“Where are we, it’s all dark, where’s the car!” She moves closer to me, shivering a little. She always seems able to verbalize that which leaves me speechless.
Gathering myself, I manage to say, “Don’t be afraid, everything is all right”. I try to keep my voice even. “Just keep a positive attitude. No fear.” There is only blackness behind us, no lights, no noise except that of the gently waving ocean.
Stella runs ahead of us onto the soft, light sandy beach and drops down on her knees, sobbing a little. Things are getting intense. I hear her murmuring something about ascending, about “take me away, take me...”
My childhood comes to me suddenly and I realize how much of it had the quality of a dream, or a drug-induced hallucination. But now just as then, I am awake and physically present. Childhood was not a dream, and what’s more, I even have a witness to corroborate the strange reality. My brother.
I feel the familiar deep longing, the awe and happiness of years long gone by. Here They are again. Present. I remember feelings put aside, forgotten or judged as inexplicable and inadmissible to waking consciousness.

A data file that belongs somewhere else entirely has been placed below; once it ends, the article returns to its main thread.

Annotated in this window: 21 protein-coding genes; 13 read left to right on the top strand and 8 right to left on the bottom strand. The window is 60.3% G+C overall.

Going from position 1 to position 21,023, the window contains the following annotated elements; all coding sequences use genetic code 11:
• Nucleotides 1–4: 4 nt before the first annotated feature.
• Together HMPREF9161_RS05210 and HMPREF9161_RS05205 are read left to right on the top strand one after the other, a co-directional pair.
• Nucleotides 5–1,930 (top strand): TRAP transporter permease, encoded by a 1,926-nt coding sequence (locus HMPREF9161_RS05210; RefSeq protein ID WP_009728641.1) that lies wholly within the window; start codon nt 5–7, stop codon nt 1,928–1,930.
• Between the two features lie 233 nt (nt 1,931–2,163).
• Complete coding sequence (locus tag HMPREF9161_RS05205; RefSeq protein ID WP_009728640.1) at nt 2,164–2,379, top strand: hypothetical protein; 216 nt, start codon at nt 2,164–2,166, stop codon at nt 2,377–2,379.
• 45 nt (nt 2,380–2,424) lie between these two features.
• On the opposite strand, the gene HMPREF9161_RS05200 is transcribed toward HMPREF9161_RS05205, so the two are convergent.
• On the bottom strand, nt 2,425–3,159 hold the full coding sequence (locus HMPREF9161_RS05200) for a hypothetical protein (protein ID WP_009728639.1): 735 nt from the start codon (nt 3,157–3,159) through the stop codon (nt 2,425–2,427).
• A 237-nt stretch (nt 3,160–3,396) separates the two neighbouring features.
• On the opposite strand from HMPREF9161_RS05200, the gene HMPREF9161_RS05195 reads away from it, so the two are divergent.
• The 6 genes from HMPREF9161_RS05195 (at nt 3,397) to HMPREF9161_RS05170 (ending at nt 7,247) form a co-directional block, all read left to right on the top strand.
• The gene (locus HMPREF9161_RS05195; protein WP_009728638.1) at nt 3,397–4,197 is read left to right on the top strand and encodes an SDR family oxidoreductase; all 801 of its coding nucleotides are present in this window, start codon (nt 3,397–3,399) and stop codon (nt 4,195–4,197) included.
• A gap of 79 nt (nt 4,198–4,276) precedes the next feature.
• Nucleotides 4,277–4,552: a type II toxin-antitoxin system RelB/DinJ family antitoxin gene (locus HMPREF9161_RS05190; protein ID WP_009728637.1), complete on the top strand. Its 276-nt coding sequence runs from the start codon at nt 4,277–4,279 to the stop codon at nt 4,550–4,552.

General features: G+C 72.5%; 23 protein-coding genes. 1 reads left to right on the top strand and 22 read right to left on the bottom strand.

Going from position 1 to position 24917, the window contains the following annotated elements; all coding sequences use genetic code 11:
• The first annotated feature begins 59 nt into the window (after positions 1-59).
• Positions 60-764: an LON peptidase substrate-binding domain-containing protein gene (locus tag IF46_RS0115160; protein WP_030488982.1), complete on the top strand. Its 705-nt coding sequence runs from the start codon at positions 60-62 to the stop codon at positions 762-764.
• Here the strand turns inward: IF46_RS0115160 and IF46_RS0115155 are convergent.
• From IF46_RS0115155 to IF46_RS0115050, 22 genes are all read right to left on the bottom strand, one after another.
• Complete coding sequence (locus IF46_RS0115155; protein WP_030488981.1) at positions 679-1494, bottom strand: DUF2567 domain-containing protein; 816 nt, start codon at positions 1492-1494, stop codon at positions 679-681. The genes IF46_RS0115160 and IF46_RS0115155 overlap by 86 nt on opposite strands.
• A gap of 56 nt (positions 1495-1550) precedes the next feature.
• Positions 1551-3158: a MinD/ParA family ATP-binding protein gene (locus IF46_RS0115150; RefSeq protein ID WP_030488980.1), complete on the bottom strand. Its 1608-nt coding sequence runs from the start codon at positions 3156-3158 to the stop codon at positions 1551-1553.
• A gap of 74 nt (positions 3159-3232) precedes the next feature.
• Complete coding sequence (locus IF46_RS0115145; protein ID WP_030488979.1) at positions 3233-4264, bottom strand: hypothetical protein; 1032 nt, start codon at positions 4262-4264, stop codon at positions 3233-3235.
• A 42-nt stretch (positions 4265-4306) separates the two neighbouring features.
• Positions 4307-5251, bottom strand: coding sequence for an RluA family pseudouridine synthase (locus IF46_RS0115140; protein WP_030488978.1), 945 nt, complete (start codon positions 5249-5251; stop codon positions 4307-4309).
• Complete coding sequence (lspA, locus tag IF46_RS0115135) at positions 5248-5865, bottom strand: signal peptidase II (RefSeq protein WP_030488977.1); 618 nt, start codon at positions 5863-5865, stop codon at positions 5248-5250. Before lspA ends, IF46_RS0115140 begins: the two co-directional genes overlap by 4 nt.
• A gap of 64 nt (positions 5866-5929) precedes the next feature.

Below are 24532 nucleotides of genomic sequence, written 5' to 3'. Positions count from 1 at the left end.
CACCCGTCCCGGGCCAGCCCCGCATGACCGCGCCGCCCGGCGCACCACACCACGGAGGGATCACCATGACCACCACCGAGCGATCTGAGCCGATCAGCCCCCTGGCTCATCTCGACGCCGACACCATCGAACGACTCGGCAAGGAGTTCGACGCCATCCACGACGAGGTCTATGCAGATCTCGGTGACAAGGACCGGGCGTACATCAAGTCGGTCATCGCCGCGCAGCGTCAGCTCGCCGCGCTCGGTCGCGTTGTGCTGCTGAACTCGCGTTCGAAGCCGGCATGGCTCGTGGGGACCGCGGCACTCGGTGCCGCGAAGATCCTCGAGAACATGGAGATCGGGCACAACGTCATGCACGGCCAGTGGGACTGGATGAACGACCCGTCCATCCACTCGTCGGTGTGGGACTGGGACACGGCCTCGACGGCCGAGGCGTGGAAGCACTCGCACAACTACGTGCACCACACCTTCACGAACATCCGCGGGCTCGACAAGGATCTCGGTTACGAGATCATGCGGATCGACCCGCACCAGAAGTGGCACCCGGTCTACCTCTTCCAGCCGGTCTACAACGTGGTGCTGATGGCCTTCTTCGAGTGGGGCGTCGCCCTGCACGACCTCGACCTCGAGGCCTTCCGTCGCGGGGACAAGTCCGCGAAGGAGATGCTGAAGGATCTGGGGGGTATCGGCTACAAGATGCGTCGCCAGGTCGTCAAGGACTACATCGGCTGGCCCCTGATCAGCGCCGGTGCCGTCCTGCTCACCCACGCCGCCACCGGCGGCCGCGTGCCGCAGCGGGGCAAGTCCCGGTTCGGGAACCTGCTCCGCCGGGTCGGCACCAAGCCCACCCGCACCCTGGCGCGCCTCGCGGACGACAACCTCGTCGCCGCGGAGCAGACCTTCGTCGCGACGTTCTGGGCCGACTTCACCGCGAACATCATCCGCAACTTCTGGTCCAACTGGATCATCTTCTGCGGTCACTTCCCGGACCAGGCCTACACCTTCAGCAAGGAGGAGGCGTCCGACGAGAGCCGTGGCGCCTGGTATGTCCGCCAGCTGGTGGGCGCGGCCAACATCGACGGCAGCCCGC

The lights are brighter and beginning to change colors. Each big light splits into three small ones, giving the impression that each cluster of three lights is actually one ship. Their reflections are clearly seen in the waters below each ship. More begin to appear, in some sort of formation, until Stella and I count 11, or is it 13? They are moving, so it is difficult to count them accurately. And it is difficult to think logically. The left brain is definitely taking a back seat.
All of a sudden, I feel as if someone pushes me forward. It reminds me of being in a play, and the moment has arrived for me to make my entrance and I have last-minute stage fright, am reluctant to move. The stage manager gives me a gentle nudge to get me going so as not to hold anything up. I am propelled ahead and run forward, Helene and Stella now at my side, slightly behind me. If I am going, so are they! We stop just before the water’s edge, on the white sand. The ocean is lazily rolling in front of us. I look up and the lights are very bright, illuminating our faces. I feel like waving happily, but then I feel almost frightened and in perfect awe. What is in store? Are they going to come out and greet us, extending their hands? Will they whisk us away? Fantastical scenarios fly by in my head. I look far into the ocean, straining to make out any shapes in the distance that is illuminated by the light of the ships.